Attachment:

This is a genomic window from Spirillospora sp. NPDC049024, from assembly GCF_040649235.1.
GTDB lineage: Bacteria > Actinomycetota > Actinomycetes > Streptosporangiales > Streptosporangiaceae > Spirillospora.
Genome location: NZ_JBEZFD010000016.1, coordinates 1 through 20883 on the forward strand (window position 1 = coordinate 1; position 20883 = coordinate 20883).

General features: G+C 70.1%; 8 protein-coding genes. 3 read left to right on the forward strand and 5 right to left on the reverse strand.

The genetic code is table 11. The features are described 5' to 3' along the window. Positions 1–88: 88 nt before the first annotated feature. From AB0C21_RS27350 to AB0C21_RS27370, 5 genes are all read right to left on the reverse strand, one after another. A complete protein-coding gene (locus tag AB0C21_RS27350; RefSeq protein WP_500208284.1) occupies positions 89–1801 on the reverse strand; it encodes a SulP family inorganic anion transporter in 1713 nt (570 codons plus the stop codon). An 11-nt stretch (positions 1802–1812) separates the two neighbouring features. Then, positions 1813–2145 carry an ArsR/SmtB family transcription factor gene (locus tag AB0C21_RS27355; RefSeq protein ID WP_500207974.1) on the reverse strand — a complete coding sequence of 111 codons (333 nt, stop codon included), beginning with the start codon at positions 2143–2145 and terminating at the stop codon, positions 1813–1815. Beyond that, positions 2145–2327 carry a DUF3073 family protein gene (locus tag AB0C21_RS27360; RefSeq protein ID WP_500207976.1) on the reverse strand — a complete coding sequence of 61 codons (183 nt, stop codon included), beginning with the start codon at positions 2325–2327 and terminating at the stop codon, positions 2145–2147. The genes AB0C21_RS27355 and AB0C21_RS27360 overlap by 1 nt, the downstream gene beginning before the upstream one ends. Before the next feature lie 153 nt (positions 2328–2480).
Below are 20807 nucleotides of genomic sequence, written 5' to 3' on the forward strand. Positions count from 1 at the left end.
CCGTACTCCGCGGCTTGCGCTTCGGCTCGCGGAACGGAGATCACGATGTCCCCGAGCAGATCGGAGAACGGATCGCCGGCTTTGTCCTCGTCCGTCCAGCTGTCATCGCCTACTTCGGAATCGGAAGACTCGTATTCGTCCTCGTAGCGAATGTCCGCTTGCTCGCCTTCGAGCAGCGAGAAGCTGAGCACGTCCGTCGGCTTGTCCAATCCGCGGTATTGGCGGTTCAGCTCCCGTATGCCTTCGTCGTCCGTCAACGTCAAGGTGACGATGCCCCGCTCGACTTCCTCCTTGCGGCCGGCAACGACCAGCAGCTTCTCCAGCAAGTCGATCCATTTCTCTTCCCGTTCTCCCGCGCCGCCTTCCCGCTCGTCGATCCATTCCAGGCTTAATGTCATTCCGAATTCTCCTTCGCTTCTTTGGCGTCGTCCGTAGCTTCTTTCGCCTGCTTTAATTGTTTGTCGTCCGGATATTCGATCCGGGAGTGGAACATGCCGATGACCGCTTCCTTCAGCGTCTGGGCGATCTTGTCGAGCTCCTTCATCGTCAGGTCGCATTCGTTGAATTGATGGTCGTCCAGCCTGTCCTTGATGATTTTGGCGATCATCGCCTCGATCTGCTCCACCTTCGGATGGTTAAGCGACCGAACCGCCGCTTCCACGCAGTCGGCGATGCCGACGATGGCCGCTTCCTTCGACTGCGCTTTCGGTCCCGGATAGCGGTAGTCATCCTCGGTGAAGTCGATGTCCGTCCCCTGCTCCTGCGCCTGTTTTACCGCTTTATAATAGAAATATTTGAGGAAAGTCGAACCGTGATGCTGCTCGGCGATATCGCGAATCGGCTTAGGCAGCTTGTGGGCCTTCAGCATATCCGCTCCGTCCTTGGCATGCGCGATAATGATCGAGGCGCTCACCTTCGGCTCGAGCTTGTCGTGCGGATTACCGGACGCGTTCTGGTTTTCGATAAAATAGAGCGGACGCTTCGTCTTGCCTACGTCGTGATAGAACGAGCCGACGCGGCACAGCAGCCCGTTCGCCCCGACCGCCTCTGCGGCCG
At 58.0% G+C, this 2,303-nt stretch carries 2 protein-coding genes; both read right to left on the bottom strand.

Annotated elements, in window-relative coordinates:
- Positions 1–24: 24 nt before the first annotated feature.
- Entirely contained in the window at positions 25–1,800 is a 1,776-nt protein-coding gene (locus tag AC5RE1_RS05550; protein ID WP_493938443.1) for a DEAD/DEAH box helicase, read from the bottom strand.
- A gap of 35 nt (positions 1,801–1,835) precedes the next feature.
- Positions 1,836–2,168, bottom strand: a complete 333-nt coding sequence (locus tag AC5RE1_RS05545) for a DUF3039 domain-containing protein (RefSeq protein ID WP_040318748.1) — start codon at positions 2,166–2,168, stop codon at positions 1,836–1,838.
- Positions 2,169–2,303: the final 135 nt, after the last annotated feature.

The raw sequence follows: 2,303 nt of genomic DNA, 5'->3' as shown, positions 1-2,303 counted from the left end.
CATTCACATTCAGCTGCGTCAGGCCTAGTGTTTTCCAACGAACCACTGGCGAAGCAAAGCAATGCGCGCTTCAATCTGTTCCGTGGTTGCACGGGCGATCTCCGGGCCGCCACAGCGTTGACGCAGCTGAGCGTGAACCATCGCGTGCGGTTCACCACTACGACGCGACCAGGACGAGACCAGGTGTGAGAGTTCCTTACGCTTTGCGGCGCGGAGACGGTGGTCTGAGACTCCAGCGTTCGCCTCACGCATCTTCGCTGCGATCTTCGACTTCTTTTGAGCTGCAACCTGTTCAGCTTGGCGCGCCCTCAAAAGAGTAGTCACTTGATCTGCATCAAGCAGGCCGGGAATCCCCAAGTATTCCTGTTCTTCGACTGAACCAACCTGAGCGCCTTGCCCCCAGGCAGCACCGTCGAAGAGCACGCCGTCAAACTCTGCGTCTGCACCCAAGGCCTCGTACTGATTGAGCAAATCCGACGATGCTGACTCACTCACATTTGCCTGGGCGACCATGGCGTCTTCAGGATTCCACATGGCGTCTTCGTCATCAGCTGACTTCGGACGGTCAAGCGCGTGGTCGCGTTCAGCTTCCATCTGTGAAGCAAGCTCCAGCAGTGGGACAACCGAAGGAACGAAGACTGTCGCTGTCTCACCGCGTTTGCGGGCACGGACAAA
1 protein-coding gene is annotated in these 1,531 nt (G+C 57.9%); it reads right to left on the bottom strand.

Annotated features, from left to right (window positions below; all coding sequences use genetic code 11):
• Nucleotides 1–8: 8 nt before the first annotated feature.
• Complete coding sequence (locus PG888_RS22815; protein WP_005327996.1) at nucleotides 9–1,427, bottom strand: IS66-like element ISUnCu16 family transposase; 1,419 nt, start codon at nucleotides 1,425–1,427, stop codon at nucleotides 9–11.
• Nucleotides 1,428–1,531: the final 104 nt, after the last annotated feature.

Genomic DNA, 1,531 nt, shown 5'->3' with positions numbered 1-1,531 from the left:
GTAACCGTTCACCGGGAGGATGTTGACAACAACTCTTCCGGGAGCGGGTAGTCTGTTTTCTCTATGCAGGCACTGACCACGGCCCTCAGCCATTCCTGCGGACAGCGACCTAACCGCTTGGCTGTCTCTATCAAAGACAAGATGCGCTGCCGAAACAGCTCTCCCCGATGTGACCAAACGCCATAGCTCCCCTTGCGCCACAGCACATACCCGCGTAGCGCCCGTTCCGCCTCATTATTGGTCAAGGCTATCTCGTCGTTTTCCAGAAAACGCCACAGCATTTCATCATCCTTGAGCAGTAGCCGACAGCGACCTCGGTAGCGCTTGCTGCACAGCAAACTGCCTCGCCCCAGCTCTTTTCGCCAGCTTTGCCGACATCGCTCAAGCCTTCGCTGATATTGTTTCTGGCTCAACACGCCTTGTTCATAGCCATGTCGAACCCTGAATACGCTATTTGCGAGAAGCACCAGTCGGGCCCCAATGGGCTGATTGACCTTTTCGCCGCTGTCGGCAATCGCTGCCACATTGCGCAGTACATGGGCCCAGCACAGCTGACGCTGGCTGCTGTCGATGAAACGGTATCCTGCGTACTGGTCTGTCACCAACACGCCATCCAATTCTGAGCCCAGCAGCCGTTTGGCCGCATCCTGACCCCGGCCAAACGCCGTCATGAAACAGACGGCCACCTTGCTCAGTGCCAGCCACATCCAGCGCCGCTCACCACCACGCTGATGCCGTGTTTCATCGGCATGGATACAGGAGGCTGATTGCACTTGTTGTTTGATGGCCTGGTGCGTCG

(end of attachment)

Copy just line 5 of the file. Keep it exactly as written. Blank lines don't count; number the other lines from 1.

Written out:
The genetic code is table 11. The features are described 5' to 3' along the window. Positions 1–88: 88 nt before the first annotated feature. From AB0C21_RS27350 to AB0C21_RS27370, 5 genes are all read right to left on the reverse strand, one after another. A complete protein-coding gene (locus tag AB0C21_RS27350; RefSeq protein WP_500208284.1) occupies positions 89–1801 on the reverse strand; it encodes a SulP family inorganic anion transporter in 1713 nt (570 codons plus the stop codon). An 11-nt stretch (positions 1802–1812) separates the two neighbouring features. Then, positions 1813–2145 carry an ArsR/SmtB family transcription factor gene (locus tag AB0C21_RS27355; RefSeq protein ID WP_500207974.1) on the reverse strand — a complete coding sequence of 111 codons (333 nt, stop codon included), beginning with the start codon at positions 2143–2145 and terminating at the stop codon, positions 1813–1815. Beyond that, positions 2145–2327 carry a DUF3073 family protein gene (locus tag AB0C21_RS27360; RefSeq protein ID WP_500207976.1) on the reverse strand — a complete coding sequence of 61 codons (183 nt, stop codon included), beginning with the start codon at positions 2325–2327 and terminating at the stop codon, positions 2145–2147. The genes AB0C21_RS27355 and AB0C21_RS27360 overlap by 1 nt, the downstream gene beginning before the upstream one ends. Before the next feature lie 153 nt (positions 2328–2480).